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EX-PREMIER CONVICTED: In one of the final trials planned against former East German leaders, a state court has convicted the last Communist premier of rigging local elections in May 1989. Hans Modrow, a former municipal Communist boss, got a nine-month suspended sentence and a $3,600 fine Wednesday for inciting the falsification of balloting results in four districts around Dresden. Anger over the Dresden election fraud helped fuel the movement that led to the ouster of hard-line leader Erich Honecker five months later. The Berlin Wall fell in November 1989, and Modrow headed a caretaker East German government until March 1990 elections.

KOREA: South Korea dispatched an official to Beijing Thursday in the hopes that North Korea would send someone to work on resolving the countries' latest quarrel. North Korea withdrew from talks that were to begin Thursday in Beijing after detaining a South Korean ship and its 21 crew members. It accused one of them of spying when he took photographs in the port of Chongjin. The talks were to be about South Korea's agreement to send free rice to its communist archenemy, which reportedly is suffering a severe food shortage. The ship detained on the spying allegations was carrying 5,000 tons of rice.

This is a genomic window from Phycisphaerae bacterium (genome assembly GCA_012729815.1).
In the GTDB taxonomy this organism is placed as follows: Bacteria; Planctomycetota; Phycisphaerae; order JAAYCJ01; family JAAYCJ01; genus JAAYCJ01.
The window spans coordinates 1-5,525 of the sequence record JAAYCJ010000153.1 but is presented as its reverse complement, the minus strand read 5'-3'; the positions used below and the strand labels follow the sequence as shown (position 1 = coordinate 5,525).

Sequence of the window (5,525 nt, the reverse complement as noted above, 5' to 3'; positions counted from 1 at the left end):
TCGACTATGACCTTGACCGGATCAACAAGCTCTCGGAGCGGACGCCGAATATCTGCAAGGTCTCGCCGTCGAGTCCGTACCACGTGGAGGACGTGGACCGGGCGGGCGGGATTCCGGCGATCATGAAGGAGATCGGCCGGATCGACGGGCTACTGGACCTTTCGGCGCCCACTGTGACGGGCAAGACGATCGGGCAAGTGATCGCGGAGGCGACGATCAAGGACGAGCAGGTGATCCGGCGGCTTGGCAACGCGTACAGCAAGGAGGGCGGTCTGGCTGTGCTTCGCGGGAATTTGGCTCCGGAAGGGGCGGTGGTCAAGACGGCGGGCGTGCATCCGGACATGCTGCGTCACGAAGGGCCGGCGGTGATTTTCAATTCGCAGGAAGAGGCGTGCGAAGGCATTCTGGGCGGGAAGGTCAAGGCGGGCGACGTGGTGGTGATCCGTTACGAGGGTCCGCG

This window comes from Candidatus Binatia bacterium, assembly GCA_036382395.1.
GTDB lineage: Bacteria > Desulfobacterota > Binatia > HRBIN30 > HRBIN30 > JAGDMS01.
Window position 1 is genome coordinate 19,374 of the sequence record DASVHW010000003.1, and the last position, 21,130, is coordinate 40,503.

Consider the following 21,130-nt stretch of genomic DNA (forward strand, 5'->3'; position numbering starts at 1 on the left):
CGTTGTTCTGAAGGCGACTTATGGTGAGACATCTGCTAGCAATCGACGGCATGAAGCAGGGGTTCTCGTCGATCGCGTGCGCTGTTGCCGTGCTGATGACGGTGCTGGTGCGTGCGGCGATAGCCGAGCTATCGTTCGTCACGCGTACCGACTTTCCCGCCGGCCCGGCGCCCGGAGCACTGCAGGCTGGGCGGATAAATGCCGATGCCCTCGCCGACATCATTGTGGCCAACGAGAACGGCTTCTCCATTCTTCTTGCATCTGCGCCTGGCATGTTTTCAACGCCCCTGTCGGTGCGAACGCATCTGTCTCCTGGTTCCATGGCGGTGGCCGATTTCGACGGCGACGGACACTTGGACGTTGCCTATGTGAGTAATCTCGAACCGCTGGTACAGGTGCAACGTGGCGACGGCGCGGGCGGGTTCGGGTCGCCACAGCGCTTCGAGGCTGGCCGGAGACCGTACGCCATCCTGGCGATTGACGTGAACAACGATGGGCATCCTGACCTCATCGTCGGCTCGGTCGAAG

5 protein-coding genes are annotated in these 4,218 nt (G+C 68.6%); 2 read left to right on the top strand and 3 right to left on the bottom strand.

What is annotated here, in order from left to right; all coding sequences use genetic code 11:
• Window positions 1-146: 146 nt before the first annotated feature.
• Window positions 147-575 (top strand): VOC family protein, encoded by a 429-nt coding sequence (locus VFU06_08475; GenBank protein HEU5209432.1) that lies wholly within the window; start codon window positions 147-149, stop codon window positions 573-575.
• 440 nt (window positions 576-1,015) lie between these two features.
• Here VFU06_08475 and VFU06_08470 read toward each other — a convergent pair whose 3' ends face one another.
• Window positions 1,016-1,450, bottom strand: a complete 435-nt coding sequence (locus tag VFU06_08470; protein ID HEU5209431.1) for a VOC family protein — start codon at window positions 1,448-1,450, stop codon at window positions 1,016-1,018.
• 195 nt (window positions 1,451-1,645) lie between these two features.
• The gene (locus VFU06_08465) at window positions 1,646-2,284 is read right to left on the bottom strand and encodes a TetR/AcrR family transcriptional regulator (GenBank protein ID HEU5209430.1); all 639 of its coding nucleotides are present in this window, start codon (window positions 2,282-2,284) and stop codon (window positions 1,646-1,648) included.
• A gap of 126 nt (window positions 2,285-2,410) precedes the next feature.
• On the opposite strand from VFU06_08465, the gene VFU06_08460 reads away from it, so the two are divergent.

Across the nation

HIV TESTS: A Florida school district dropped voluntary HIV testing of high school students after receiving complaints that the program was inappropriate for schools. Parents, health professionals and a handful of students asked the Fort Myers school board Tuesday to end the program that began three years ago. The tests were offered in five of the county's eight high schools. "You have stepped over the line of being educators and moved into the role of a parent," parent Darlene Jurszinski told the board before its 4-1 vote. The program was described as the first time a public agency tested schoolchildren for the virus that causes AIDS. Parents had to sign permission slips, but students did not have to reveal the results.

TAINTED FOOD: Health inspectors in West Palm Beach, Fla., were trying to find the source of a salmonella outbreak that sickened 350 diners at a Mexican restaurant. Five had to be hospitalized. Some food may not have been cooked thoroughly enough to kill the salmonella bacteria, and they may have contaminated other foods, health officials said.